AAHPM — Summer Quarterly 2012
Change Language:
Jennifer Y. C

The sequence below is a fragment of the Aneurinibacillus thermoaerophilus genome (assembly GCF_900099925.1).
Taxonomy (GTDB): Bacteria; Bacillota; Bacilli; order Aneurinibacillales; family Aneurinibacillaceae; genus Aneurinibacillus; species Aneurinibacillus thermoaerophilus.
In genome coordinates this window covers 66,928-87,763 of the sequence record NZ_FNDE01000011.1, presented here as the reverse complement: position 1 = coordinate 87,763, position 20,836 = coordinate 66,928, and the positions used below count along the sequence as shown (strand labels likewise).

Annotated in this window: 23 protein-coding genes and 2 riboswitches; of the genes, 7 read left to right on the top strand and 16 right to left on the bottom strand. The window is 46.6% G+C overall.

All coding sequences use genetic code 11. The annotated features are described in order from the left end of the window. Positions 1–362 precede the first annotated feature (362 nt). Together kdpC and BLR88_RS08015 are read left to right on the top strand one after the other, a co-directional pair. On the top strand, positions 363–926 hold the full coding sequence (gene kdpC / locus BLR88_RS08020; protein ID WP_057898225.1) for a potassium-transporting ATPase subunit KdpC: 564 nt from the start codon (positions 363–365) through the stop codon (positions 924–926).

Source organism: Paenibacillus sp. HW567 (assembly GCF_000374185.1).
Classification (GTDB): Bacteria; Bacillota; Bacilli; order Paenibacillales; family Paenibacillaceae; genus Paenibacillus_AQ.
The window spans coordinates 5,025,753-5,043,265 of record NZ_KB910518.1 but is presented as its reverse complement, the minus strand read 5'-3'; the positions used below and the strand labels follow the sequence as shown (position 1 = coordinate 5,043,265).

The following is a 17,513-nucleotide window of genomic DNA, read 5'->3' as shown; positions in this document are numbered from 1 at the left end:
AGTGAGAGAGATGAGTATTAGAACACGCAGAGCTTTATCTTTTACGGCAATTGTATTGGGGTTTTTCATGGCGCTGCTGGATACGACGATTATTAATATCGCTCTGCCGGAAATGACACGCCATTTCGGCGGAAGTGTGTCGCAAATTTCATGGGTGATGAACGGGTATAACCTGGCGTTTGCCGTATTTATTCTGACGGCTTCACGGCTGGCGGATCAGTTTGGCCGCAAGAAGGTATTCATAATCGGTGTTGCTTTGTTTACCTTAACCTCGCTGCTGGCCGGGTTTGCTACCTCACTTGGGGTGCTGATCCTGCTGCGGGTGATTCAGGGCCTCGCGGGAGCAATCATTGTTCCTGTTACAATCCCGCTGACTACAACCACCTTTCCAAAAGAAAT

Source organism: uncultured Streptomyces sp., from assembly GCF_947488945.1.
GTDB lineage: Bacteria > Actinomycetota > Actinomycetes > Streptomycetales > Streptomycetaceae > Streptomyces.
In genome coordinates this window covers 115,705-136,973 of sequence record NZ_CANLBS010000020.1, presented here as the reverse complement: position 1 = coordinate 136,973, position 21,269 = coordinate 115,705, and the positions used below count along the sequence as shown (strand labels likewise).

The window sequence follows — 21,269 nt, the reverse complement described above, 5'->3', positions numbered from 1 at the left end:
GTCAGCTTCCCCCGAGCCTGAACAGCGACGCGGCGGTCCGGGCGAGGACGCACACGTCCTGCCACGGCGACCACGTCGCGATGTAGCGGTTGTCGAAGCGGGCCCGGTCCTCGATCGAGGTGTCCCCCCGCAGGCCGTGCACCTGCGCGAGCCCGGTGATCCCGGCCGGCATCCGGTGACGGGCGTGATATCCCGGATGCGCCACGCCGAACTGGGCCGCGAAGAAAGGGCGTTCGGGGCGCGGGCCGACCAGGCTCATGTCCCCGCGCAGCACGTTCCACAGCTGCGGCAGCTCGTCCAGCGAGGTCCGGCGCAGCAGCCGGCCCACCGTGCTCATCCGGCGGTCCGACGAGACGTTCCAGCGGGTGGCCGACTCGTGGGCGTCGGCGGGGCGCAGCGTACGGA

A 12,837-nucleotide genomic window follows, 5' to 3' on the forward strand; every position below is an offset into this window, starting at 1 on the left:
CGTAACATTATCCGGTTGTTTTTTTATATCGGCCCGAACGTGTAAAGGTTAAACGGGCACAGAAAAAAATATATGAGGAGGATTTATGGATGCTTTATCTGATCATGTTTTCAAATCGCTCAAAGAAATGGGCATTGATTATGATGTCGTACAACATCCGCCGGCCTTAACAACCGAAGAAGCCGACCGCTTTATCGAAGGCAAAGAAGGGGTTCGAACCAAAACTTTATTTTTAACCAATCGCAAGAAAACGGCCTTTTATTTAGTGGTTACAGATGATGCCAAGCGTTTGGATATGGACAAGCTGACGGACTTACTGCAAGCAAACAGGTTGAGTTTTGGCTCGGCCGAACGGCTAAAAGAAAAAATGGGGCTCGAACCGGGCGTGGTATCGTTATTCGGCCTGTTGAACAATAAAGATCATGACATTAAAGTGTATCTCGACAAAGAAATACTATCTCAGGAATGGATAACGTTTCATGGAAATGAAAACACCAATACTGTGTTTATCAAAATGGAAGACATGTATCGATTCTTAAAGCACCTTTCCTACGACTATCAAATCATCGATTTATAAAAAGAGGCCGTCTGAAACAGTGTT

<br /> The Stories We Carry and Continue<br /> <br /> I am addicted to stories and consider my job as a family doctor to be a natural extension of my love of reading. Having cared for thousands of individuals, I am a repository for countless narratives of joy and sorrow and everything in between. It is not uncommon, when separately interviewing the same patient, to find the story obtained by my medical student or resident to be quite different from the story I recount. I believe this demonstrates not that one story is more legitimate than any other but rather that the story is a product of a singular pairing of storyteller and story receiver. Because of the countless new ways to hear, interpret, and shape a story, hope and even miracles arise.<br /> <br /> In my work of story gathering and grappling, I have discovered that end-of-life chronicles have the greatest potential. I say “potential” because these stories do not conclude with a definitive “the end” but are often poignant reflections that carry on in the lives of those who have the privilege to receive them. We think of death as being absolute, but, in fact, as we listen to the final words granted us, we contemplate their meaning and wonder about further possibilities. In our connection with this person, we acquire and take hold of a story unfolding. And so I offer a small tribute to some remarkable patients whose stories enliven my ongoing work of doctoring.<br /> <br /> Carlos<br /> Carlos was my first patient during my third year of clinical clerkships in New York City in the mid 1990s. I had not yet learned about palliative medicine, and the task at hand was to learn internal medicine. Carlos was a gay Puerto Rican man who was unable to leave the hospital due to myriad AIDS-related illnesses. Our lives crossed paths during that scary era before protease inhibitors. As a medical student, I had nothing to offer but my time and attention, and I collected and wrote his stories. I learned a lot about internal medicine from Carlos—from Mycobacterium avium complex to Kaposi’s sarcoma—but I learned even more about life and life close to death as he related countless stories about friends with AIDS. Without any close gay friends of my own at that time, I learned much from Carlos about what it meant to be a minority and gay. Sadly, I would never have a chance to share with Carlos that 1 year later my brother would come out of the closet and later become one of the leading lawyers advocating for lesbian, gay, bisexual, and transgender issues in the country. As I carry Carlos’s story with me it becomes a part of a larger historical narrative moving, it seems, from dark to light.<br /> <br /> Max and Geraldine<br /> Another story I carry with me is of Max and his wife, Geraldine. The couple was among my first patients as a young attending physician in a community health clinic in the Pacific Northwest, and we had gotten to know each other through years of visits. Their background was a humble one, having retired from managing an apartment complex in a small town in Oregon. Max was literally larger than life, weighing more than any scale could record, and one inevitable day his organs could not support him anymore. A gifted storyteller, the characters from Max’s stories joined me at his beside in the intensive care unit: his son, the high school principal from Oregon; his vivacious Panamanian daughter-in-law from Miami; his son who was stationed in Afghanistan, and, with the help of the Red Cross, had arranged to come home to bid farewell to his father; and his grandson’s wife, a second-year medical student at the University of Washington. Intubation did not deter his presence of will; he instructed me, in writing, to “pull it out” and we shared a moment of farewell in a tear-filled gaze. From Max I learned that no matter how unassuming the person, a network of rich stories that spans a globe can be found within him or her.<br /> <br /> Sam<br /> Sam was an old man full of stories granted by age, but I would not hear his tales. I met Sam in the hospital when he was dying of recurrent metastatic tongue cancer. His tongue was so engorged with cancer that he couldn’t breathe, let alone speak. A palliative tracheotomy was placed. Sam was confident that remission was again possible as it had been at Duke University years before. All the specialists, however, said nothing could be done, and as my week rounding in the hospital came to a close he allowed me to arrange hospice care for him. So many days of procedures and conversations had transpired around his grotesquely distracting tongue that I still hadn’t had a chance to really meet Sam. I only had 1 more day left to care for him. And so I asked him, “What did you used to do?” With the help of his wife, he stated that he had laid railway tracks across the country from his home in North Carolina to the West Coast. I could be left with no more romantic an image than of Sam eating his lunch on a railway tie before a vista of the great American West. Sam is long gone but his stories are whispered along tracks connecting me to this black man from the segregated South who witnessed both the marvels of twentieth century technology and the civil rights movement, which paints images of the past in my mind’s eye in colors so vivid they defy words.<br /> <br /> These stories have stayed with me these many years and continue to influence my ongoing work as a clinician, healer, advocate, and teacher. These narratives shared at life’s end focus me on their meaning and intent. As stories are breathed to me, I become part of them, and so they live on as I carry and continue them.